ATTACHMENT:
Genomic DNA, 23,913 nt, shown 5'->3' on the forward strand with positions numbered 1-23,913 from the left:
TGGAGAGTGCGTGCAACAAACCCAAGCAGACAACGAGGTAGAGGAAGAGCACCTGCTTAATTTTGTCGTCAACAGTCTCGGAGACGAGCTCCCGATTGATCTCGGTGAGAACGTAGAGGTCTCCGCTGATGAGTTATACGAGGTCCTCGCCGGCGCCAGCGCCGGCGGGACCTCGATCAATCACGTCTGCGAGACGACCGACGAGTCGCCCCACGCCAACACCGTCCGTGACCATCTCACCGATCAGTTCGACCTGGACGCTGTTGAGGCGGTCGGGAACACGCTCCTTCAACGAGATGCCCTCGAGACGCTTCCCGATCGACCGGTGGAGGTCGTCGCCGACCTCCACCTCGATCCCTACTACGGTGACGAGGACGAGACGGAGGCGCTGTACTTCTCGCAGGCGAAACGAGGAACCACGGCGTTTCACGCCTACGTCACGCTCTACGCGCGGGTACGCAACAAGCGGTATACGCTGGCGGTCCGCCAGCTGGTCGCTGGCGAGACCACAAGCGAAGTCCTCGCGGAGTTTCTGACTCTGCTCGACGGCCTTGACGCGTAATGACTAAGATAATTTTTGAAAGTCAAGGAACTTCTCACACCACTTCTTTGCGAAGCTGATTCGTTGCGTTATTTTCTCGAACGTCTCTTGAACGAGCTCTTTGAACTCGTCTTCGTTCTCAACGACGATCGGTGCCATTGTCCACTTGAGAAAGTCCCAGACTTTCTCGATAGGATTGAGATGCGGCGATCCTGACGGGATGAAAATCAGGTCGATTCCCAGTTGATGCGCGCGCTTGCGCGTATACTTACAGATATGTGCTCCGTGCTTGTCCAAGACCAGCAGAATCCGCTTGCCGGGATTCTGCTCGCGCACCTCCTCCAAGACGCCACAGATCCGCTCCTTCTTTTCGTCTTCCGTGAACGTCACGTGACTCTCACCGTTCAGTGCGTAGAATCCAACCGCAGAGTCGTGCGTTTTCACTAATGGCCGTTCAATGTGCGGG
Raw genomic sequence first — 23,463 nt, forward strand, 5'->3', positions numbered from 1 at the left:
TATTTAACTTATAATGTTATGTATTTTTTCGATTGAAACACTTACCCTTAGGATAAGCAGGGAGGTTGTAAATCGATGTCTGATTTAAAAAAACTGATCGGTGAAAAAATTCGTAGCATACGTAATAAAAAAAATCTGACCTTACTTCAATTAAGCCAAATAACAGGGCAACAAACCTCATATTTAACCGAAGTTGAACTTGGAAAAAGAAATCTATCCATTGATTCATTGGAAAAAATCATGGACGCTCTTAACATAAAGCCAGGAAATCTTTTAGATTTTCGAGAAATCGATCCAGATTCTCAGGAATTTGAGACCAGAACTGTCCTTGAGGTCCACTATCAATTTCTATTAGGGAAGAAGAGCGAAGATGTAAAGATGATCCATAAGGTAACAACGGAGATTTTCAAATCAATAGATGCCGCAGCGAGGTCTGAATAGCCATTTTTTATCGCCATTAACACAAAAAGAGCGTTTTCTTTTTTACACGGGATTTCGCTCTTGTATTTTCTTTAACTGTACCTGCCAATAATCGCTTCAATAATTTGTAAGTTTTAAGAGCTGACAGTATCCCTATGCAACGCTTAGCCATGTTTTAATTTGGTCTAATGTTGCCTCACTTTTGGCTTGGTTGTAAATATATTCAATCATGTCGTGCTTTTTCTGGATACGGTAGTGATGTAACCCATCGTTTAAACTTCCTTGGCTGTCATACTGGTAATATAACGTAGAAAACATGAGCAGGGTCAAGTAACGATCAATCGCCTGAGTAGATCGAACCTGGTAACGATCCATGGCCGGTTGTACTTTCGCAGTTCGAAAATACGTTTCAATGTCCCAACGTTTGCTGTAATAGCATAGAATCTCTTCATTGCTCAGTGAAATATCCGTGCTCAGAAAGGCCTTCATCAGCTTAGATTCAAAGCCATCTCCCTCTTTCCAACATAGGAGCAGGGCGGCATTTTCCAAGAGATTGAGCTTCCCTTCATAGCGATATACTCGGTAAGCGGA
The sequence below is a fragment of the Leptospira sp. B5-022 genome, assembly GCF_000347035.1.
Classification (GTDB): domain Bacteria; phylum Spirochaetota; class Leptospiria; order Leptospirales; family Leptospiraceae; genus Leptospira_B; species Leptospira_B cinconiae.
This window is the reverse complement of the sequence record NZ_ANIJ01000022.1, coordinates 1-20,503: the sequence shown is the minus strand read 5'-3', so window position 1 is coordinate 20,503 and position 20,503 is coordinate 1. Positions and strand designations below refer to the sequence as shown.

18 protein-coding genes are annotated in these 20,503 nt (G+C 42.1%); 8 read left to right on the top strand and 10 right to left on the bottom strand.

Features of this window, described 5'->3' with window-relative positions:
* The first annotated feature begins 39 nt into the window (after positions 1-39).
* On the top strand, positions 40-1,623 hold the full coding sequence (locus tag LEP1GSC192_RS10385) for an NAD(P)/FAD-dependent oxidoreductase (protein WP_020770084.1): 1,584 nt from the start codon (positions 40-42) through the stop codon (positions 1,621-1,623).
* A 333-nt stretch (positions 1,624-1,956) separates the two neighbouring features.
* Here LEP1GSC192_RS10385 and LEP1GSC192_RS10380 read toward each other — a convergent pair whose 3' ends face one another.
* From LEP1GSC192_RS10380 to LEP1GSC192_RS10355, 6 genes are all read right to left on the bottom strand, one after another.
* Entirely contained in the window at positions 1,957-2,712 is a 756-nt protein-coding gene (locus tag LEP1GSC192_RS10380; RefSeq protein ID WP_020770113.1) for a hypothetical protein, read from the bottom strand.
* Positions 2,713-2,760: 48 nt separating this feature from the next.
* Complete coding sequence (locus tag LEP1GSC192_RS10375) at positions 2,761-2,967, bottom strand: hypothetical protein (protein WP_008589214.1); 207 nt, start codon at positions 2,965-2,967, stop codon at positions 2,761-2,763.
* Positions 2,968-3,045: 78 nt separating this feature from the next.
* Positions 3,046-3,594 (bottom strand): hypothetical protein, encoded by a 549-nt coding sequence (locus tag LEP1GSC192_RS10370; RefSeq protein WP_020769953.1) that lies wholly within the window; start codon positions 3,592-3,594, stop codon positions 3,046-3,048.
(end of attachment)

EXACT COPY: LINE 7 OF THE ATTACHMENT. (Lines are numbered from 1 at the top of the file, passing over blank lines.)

This window is the reverse complement of the sequence record NZ_ANIJ01000022.1, coordinates 1-20,503: the sequence shown is the minus strand read 5'-3', so window position 1 is coordinate 20,503 and position 20,503 is coordinate 1. Positions and strand designations below refer to the sequence as shown.